LOS in NICU is considered a nosocomial infection, which results in prolonged hospitalization and increased risk of mortality in unfortunate circumstances. Worldwide incidences of gram positive and gram-negative organisms in LOS are variable among regions, hospitals and patients’ demographics. Not only that, but the incidence seems to change from time to time in the same region and hospital. Boghossian NS et al. conducted a retrospective study in United States looking at 15178 singleton and 5294 multiple gestation infants. The authors reported an estimated incidence of 25% among singleton births and 22.6% among multiple births of very low birth weight infants 4. In our study the rate was 8.9% over the complete study period. Although we did not specifically categorize our patients to singleton and multiple gestations, our rate of LOS seems to be lesser all together than what has been reported in United States.
The most common organism among the gram positive ones was CONS at a rate of 52% (n=51) and among the gram negative ones was Klebsiella Pneumoniae at a rate of 43.2% (n=45) (Figure 3). Generally, throughout the study period it has been noted that gram negatives were the leading causative organisms, nevertheless their contribution to LOS etiology was trending down in our unit (Figures 1 and 3).
Units around the world use different antibiotics regimens for empirical LOS therapy. Among the most common combinations used was the combination of Flucloxacillin and Gentamicin, Ampicillin and Gentamicin or Vancomycin with either Cefotaxime or Gentamicin.
The rate of gentamicin resistance is increasing across the regions. In some Asian centers gentamicin resistance was found to be as high as 37% while it was around 14.7% in our neighbouring country Kuwait [6-8]. Over our study period, the total percentage of gentamicin resistance was 4.5%. Such high sensitivity to this empirical regimen supports our choice for the time being.
The rise of Extended Spectrum Beta-lactamase (ESBL) organisms is a serious threat due to the wide use of broadspectrum antibiotics. Yilmaz et al. compared the rate of ESBL organisms between 2004 and 2008 in Turkey. In their review, ESBL organisms increased from 14% to 33% for E.coli; and from 30% to 44% for Klebsiella spp. over 2004 and 2008 respectively [7-9]. Our ESBL rate among gram negative organisms during our study period was 19.2% (n=20) which constituted only 9.4% of the total organisms contributing to LOS with a notable increasing trend over the years (Figures 4 and 5). Therefore an empirical coverage for ESBL organisms doesn’t seem to be needed in our unit at this time.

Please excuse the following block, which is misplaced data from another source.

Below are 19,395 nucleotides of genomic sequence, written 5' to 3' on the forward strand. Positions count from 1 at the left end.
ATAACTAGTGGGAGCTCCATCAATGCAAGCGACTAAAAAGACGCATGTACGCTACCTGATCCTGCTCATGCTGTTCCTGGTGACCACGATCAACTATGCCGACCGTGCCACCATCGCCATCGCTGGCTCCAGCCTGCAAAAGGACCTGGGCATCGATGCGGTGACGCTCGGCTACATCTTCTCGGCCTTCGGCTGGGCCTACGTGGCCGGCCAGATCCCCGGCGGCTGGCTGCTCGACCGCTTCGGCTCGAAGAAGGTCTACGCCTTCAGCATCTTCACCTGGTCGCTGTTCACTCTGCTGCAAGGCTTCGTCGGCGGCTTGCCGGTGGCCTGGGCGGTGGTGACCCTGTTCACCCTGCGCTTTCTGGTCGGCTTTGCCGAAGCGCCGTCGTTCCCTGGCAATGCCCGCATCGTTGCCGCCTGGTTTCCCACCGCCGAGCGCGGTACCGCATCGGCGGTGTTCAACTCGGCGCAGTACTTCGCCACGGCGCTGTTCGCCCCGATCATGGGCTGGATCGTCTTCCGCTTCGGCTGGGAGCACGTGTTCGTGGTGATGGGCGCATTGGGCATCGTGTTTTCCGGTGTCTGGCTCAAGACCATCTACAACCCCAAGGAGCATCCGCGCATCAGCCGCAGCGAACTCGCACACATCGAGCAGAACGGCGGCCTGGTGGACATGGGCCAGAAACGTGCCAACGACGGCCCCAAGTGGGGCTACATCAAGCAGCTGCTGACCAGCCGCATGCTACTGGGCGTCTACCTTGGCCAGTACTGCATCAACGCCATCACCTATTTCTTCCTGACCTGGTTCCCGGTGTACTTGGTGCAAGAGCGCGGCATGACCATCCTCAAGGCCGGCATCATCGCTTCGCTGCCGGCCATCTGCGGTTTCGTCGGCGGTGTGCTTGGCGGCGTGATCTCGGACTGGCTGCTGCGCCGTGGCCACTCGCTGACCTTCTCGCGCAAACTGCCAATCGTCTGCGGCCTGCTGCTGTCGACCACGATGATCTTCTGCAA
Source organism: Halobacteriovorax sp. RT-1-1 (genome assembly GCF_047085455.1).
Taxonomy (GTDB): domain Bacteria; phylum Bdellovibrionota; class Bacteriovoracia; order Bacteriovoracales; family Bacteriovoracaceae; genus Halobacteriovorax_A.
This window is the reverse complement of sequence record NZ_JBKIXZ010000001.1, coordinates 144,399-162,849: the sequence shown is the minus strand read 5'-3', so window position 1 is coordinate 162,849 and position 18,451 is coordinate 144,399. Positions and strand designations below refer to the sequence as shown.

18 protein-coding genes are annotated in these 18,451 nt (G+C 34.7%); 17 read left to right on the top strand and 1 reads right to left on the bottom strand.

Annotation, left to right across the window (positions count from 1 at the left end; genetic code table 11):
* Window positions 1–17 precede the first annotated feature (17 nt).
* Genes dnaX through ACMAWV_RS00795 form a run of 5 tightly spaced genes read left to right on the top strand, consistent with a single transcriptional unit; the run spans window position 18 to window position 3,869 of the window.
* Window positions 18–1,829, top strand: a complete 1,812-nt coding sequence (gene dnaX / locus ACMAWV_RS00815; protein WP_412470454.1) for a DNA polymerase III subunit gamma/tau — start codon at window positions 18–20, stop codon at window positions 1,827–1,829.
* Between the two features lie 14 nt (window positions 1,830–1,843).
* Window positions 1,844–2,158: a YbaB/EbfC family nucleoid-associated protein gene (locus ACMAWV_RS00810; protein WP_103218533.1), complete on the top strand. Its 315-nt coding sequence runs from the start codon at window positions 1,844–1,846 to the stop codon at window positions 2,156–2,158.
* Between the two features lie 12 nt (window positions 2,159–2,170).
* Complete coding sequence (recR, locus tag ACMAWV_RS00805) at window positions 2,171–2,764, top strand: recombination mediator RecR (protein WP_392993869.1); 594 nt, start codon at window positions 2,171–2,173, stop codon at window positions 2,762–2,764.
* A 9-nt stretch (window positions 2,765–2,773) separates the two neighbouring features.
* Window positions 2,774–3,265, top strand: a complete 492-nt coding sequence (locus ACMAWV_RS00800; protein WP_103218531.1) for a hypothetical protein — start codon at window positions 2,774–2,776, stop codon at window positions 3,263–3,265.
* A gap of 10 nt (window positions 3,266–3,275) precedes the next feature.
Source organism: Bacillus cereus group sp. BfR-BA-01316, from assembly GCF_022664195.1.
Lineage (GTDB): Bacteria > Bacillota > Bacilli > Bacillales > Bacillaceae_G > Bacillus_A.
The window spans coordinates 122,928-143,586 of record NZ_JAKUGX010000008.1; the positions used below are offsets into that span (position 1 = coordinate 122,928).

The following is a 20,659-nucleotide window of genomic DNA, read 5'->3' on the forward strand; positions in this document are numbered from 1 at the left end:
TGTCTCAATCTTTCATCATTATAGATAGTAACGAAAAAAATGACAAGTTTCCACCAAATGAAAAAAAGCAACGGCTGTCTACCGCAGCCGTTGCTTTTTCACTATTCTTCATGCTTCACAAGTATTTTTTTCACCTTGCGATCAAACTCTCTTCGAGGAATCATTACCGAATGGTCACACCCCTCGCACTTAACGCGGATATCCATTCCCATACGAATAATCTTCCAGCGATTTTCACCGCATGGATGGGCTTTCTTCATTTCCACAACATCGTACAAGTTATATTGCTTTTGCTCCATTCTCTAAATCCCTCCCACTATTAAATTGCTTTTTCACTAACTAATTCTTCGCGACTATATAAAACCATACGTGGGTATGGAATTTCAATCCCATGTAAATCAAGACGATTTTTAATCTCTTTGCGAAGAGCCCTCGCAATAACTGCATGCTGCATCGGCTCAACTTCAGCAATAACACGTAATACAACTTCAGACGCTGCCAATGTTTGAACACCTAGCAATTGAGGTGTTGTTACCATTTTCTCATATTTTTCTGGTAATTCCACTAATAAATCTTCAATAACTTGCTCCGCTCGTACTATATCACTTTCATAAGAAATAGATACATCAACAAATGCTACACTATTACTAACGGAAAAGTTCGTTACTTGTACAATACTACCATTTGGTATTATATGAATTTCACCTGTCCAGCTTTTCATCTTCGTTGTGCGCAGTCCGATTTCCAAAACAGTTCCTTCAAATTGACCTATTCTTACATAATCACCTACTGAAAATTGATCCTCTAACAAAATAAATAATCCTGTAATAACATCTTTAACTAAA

Invasive fungal infections in neonates require vigilant assessment due to unfavourable long-term outcome and prolonged length of therapy. Dong Y. and Speer C. looked at candida spp. in LOS different parts of the world [6,10-12]. Two of our neighbouring countries (Turkey and Kuwait) were included in their review. They revealed approximate rates of 28% and 12% in Turkey and Kuwait respectively, while in our study the rate of fungi contributing to LOS was 5.2% (Figure 2). Based on those comparative rates, we believe that empirical antifungal therapy is not indicated in our unit at this point [13-16].
In our study, we found out that our rate of LOS was less than what has been reported in some countries like United States. However, the overall spectrum of causative organisms was almost similar to worldwide reports. In our unit, we use Vancomycin and Gentamicin as the empirical choice in treating LOS. Our study revealed that the current regimen provided sufficient coverage for the vast majority of LOS causative organisms over our study period. Our current ESBL organisms and fungi infections do not prompt a shift in current management or addition of empirical antifungal respectively. Still we believe that the local biograms must be revisited from time to time to optimize empirical antibiotic choices and ensure a better quality of care for our patients.